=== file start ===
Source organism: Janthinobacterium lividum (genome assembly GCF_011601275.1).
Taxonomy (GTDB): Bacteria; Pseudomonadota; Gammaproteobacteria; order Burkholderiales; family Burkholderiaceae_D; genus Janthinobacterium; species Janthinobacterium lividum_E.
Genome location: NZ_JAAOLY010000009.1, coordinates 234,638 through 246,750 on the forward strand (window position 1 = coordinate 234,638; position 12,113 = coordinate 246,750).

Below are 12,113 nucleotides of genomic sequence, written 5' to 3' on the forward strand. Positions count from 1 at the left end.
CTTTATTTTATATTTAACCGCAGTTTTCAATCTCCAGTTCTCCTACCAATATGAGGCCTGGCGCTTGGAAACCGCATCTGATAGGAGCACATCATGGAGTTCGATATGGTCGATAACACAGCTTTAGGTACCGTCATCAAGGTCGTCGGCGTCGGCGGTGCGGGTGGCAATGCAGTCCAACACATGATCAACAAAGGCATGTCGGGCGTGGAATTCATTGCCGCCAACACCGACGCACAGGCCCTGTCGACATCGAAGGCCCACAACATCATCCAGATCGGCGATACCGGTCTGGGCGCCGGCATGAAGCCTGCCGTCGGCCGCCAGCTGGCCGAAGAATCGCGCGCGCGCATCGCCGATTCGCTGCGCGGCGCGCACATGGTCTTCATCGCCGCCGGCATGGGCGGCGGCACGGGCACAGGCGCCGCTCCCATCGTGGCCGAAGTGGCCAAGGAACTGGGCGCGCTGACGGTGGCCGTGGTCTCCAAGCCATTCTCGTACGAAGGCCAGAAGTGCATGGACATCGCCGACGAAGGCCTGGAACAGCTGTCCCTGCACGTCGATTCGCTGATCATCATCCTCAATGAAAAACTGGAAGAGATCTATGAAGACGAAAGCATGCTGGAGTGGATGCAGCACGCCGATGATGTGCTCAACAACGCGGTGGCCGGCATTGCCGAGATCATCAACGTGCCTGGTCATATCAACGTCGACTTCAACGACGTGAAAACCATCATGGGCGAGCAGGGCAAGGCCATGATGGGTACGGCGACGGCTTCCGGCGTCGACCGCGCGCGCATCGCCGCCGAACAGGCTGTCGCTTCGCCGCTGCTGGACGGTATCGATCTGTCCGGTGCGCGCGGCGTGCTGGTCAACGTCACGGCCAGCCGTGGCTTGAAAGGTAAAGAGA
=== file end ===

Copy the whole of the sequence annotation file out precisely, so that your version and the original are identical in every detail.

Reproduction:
Source organism: Janthinobacterium lividum (genome assembly GCF_011601275.1).
Taxonomy (GTDB): Bacteria; Pseudomonadota; Gammaproteobacteria; order Burkholderiales; family Burkholderiaceae_D; genus Janthinobacterium; species Janthinobacterium lividum_E.
Genome location: NZ_JAAOLY010000009.1, coordinates 234,638 through 246,750 on the forward strand (window position 1 = coordinate 234,638; position 12,113 = coordinate 246,750).

Below are 12,113 nucleotides of genomic sequence, written 5' to 3' on the forward strand. Positions count from 1 at the left end.
CTTTATTTTATATTTAACCGCAGTTTTCAATCTCCAGTTCTCCTACCAATATGAGGCCTGGCGCTTGGAAACCGCATCTGATAGGAGCACATCATGGAGTTCGATATGGTCGATAACACAGCTTTAGGTACCGTCATCAAGGTCGTCGGCGTCGGCGGTGCGGGTGGCAATGCAGTCCAACACATGATCAACAAAGGCATGTCGGGCGTGGAATTCATTGCCGCCAACACCGACGCACAGGCCCTGTCGACATCGAAGGCCCACAACATCATCCAGATCGGCGATACCGGTCTGGGCGCCGGCATGAAGCCTGCCGTCGGCCGCCAGCTGGCCGAAGAATCGCGCGCGCGCATCGCCGATTCGCTGCGCGGCGCGCACATGGTCTTCATCGCCGCCGGCATGGGCGGCGGCACGGGCACAGGCGCCGCTCCCATCGTGGCCGAAGTGGCCAAGGAACTGGGCGCGCTGACGGTGGCCGTGGTCTCCAAGCCATTCTCGTACGAAGGCCAGAAGTGCATGGACATCGCCGACGAAGGCCTGGAACAGCTGTCCCTGCACGTCGATTCGCTGATCATCATCCTCAATGAAAAACTGGAAGAGATCTATGAAGACGAAAGCATGCTGGAGTGGATGCAGCACGCCGATGATGTGCTCAACAACGCGGTGGCCGGCATTGCCGAGATCATCAACGTGCCTGGTCATATCAACGTCGACTTCAACGACGTGAAAACCATCATGGGCGAGCAGGGCAAGGCCATGATGGGTACGGCGACGGCTTCCGGCGTCGACCGCGCGCGCATCGCCGCCGAACAGGCTGTCGCTTCGCCGCTGCTGGACGGTATCGATCTGTCCGGTGCGCGCGGCGTGCTGGTCAACGTCACGGCCAGCCGTGGCTTGAAAGGTAAAGAGA